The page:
Politics

Military to decide whether members accused of crimes can wear uniforms in civilian courts

Canada's military is reviewing its dress code policy for civilian court cases in response to online outrage over a highly-decorated military commander's recent decision to wear his uniform and medals to his sexual assault trial.

Victims' advocates say use of military dress in court by accused amounts to intimidation, bullying

Military commander criticized for wearing full uniform to civilian trial

2 months ago
Duration 2:09
Maj.-Gen. Dany Fortin drew criticism after wearing his full military uniform, including 10 medals, while on trial in civilian court for sexual assault.

Canada's military is reviewing its dress code policy for civilian court cases in response to online outrage over a highly-decorated military commander's recent decision to wear his uniform and medals to his sexual assault trial.

Maj.-Gen. Dany Fortin, the former head of Canada's vaccine task force, has been charged with sexual assault in relation to an alleged incident in 1988. He has pleaded not guilty. He defended himself in a Quebec civilian courthouse earlier this week dressed in his uniform, with 10 medals across his chest.

Fortin and his lawyer have said they will not comment on any matters during the trial. A spokesperson for Fortin, who did not want to be named due to concerns about online reprisals, said that Fortin is presumed innocent and it's appropriate for him, as a serving officer, to wear his uniform in court.

The Department of National Defence (DND) said military members are permitted to wear their uniforms during civilian criminal trials — but it's a "personal choice for which individuals are responsible."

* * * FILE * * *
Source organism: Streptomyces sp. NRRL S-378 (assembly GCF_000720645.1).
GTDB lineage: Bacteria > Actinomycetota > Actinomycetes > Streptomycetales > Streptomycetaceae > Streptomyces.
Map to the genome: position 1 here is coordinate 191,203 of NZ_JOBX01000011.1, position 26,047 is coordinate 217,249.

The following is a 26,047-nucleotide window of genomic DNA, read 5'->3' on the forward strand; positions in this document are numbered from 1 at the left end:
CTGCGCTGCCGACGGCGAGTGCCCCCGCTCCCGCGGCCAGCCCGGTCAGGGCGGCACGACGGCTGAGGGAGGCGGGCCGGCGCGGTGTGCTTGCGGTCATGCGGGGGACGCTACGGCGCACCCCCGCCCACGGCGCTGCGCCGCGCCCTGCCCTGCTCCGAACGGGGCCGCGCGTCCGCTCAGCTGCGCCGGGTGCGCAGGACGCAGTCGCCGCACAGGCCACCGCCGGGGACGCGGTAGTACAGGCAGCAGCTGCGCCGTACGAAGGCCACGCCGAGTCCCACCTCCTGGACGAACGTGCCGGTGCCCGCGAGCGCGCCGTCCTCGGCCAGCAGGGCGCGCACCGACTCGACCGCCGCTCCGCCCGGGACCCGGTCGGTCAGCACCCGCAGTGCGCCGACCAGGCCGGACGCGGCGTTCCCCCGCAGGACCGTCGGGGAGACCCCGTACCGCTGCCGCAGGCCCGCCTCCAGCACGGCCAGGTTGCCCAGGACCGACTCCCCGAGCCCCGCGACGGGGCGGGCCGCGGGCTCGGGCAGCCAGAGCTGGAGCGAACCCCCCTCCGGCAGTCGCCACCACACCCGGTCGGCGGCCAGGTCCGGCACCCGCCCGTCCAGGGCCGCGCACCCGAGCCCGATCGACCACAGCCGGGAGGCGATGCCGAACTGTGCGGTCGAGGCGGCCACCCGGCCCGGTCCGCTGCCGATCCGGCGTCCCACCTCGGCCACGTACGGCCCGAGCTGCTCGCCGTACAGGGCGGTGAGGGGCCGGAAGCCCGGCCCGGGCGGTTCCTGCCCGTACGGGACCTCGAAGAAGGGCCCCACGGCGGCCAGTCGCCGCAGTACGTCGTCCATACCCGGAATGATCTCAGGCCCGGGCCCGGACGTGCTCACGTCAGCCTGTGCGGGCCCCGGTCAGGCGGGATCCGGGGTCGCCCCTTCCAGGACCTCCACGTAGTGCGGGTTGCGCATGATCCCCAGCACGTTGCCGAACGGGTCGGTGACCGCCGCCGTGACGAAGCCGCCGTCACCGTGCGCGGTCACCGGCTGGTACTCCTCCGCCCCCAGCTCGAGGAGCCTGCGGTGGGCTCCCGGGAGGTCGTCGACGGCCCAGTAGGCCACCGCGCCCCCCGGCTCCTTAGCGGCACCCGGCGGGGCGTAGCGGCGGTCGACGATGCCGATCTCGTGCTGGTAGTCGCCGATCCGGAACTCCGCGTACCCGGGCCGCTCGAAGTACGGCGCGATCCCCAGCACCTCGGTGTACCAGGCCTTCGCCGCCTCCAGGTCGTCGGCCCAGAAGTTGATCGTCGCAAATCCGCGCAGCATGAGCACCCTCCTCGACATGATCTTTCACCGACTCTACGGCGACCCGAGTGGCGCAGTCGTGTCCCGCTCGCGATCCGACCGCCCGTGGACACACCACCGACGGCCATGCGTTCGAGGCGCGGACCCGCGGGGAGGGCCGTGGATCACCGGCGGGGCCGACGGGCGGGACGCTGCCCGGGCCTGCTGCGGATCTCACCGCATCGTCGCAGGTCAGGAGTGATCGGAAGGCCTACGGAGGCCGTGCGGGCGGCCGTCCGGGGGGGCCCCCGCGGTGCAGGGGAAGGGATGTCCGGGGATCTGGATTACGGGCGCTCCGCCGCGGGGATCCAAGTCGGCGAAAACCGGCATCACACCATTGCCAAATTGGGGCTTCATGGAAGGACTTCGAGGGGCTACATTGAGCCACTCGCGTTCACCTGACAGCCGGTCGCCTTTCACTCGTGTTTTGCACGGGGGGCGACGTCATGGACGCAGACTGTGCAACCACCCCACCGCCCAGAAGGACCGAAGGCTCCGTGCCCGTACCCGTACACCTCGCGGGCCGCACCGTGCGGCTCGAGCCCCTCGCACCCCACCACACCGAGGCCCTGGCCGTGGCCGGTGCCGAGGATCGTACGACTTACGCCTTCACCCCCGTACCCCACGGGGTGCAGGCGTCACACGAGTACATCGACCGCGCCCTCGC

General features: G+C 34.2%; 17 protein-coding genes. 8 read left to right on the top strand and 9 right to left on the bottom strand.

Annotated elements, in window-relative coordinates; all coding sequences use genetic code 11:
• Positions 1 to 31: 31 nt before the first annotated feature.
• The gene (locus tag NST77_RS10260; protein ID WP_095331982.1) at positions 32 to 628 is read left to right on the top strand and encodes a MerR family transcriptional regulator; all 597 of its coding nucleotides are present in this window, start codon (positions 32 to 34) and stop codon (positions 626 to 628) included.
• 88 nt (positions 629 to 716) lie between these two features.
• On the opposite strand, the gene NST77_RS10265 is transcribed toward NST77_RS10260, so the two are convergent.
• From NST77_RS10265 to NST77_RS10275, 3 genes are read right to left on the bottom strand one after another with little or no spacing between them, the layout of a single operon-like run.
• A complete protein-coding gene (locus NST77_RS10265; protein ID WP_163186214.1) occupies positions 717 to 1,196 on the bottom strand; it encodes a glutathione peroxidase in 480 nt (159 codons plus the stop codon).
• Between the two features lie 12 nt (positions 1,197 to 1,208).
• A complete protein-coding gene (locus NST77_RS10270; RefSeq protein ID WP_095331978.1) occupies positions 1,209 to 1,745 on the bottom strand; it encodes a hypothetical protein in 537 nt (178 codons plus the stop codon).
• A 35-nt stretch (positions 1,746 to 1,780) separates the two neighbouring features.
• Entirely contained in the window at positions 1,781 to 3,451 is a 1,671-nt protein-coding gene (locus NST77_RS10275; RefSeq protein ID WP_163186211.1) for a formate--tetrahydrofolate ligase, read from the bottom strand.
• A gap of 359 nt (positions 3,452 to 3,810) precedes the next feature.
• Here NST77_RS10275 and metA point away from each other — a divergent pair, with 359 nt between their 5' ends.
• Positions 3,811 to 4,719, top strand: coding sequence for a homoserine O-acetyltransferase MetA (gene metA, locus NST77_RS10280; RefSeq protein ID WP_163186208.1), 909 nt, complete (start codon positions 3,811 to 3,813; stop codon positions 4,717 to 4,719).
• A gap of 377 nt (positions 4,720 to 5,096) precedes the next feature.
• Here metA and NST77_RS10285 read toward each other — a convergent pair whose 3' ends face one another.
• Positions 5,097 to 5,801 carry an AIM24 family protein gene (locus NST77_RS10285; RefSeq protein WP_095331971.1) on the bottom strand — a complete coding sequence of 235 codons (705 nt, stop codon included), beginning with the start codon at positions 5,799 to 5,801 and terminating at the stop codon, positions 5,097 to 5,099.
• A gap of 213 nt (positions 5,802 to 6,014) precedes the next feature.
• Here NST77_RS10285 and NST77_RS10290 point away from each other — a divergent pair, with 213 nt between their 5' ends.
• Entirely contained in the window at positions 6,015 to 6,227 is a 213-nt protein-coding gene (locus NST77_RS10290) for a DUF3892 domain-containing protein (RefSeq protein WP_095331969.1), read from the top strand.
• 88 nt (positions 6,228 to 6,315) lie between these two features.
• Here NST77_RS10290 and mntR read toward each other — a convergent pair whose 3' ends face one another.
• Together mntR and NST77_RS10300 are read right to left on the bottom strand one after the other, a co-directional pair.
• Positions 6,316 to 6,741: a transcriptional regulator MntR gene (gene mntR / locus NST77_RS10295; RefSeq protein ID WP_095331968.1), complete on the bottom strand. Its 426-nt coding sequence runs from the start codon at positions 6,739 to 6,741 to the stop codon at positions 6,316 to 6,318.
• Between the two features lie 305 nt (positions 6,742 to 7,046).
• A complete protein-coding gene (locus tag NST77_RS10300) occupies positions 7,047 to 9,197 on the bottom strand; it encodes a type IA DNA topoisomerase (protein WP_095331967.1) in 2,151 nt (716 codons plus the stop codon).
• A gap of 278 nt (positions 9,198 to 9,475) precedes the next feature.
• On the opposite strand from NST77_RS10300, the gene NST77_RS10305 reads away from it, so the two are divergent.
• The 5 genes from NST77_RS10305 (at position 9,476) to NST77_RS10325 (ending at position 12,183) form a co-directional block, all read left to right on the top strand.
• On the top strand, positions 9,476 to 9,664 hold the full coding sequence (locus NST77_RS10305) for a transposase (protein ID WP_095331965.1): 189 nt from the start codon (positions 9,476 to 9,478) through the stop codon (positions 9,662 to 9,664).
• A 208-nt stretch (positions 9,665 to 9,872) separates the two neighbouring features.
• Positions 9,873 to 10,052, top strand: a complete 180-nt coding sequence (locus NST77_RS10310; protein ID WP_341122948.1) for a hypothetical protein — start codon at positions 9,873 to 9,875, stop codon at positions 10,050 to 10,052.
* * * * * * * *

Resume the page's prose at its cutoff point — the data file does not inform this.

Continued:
Maj.-Gen. Dany Fortin wears his uniform and medals as he arrives with his wife and daughter at the Gatineau, Que. courthouse for the second day of his trial. (Spencer Colby/The Canadian Press)

DND also said the military will now "examine its policies related to the participation of CAF members in civilian judicial proceedings, including the subject of military dress, to assess whether changes should be made."

The civilian judicial system prosecutes a series of offences involving military members, including murder, manslaughter and sexual assault.

Several military sexual trauma advocates have said that the act of wearing the full uniform to court while on trial for sexual assault is a power play that intimidates complainants and triggers victims.

Retired major Donna Riguidel said she wants the military to ban its members from wearing their uniforms in court while on trial — or to at least advise against it.

"At best, it's tone-deaf," said Riguidel, the director of Survivor Perspectives Consulting Group. "At worst it's intimidation and bullying … and it will have a silencing effect on survivors."

Riguidel has been hired by the military to conduct training sessions to improve how military members respond to sexual misconduct disclosures.

She said the uniform is a powerful symbol of the institution and wearing it could make a complainant feel like they're facing off against the entire Canadian Armed Forces.